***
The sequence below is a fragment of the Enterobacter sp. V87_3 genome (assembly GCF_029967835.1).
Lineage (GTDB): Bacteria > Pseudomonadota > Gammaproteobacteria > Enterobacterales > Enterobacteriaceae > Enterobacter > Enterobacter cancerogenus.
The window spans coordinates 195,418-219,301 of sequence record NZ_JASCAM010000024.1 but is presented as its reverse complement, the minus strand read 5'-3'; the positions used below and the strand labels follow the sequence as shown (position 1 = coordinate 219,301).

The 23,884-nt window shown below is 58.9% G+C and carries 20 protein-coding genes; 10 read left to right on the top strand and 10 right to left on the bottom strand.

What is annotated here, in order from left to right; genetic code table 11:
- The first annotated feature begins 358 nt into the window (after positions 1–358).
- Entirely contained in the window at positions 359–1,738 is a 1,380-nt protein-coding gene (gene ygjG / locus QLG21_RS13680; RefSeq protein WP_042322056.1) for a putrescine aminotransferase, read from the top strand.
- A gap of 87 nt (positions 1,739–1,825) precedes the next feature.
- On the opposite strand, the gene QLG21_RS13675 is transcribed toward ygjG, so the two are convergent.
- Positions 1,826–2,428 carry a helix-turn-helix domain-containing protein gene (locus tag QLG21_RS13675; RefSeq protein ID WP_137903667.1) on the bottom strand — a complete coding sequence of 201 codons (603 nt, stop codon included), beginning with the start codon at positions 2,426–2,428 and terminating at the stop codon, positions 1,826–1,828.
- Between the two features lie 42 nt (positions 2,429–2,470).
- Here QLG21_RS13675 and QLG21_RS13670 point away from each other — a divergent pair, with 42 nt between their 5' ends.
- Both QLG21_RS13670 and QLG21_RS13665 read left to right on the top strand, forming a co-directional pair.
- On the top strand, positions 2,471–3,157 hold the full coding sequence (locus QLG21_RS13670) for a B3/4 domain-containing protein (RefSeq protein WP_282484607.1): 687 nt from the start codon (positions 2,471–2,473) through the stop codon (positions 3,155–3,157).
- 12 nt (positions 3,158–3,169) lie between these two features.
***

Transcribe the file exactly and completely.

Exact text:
The sequence below is a fragment of the Enterobacter sp. V87_3 genome (assembly GCF_029967835.1).
Lineage (GTDB): Bacteria > Pseudomonadota > Gammaproteobacteria > Enterobacterales > Enterobacteriaceae > Enterobacter > Enterobacter cancerogenus.
The window spans coordinates 195,418-219,301 of sequence record NZ_JASCAM010000024.1 but is presented as its reverse complement, the minus strand read 5'-3'; the positions used below and the strand labels follow the sequence as shown (position 1 = coordinate 219,301).

The 23,884-nt window shown below is 58.9% G+C and carries 20 protein-coding genes; 10 read left to right on the top strand and 10 right to left on the bottom strand.

What is annotated here, in order from left to right; genetic code table 11:
- The first annotated feature begins 358 nt into the window (after positions 1–358).
- Entirely contained in the window at positions 359–1,738 is a 1,380-nt protein-coding gene (gene ygjG / locus QLG21_RS13680; RefSeq protein WP_042322056.1) for a putrescine aminotransferase, read from the top strand.
- A gap of 87 nt (positions 1,739–1,825) precedes the next feature.
- On the opposite strand, the gene QLG21_RS13675 is transcribed toward ygjG, so the two are convergent.
- Positions 1,826–2,428 carry a helix-turn-helix domain-containing protein gene (locus tag QLG21_RS13675; RefSeq protein ID WP_137903667.1) on the bottom strand — a complete coding sequence of 201 codons (603 nt, stop codon included), beginning with the start codon at positions 2,426–2,428 and terminating at the stop codon, positions 1,826–1,828.
- Between the two features lie 42 nt (positions 2,429–2,470).
- Here QLG21_RS13675 and QLG21_RS13670 point away from each other — a divergent pair, with 42 nt between their 5' ends.
- Both QLG21_RS13670 and QLG21_RS13665 read left to right on the top strand, forming a co-directional pair.
- On the top strand, positions 2,471–3,157 hold the full coding sequence (locus QLG21_RS13670) for a B3/4 domain-containing protein (RefSeq protein WP_282484607.1): 687 nt from the start codon (positions 2,471–2,473) through the stop codon (positions 3,155–3,157).
- 12 nt (positions 3,158–3,169) lie between these two features.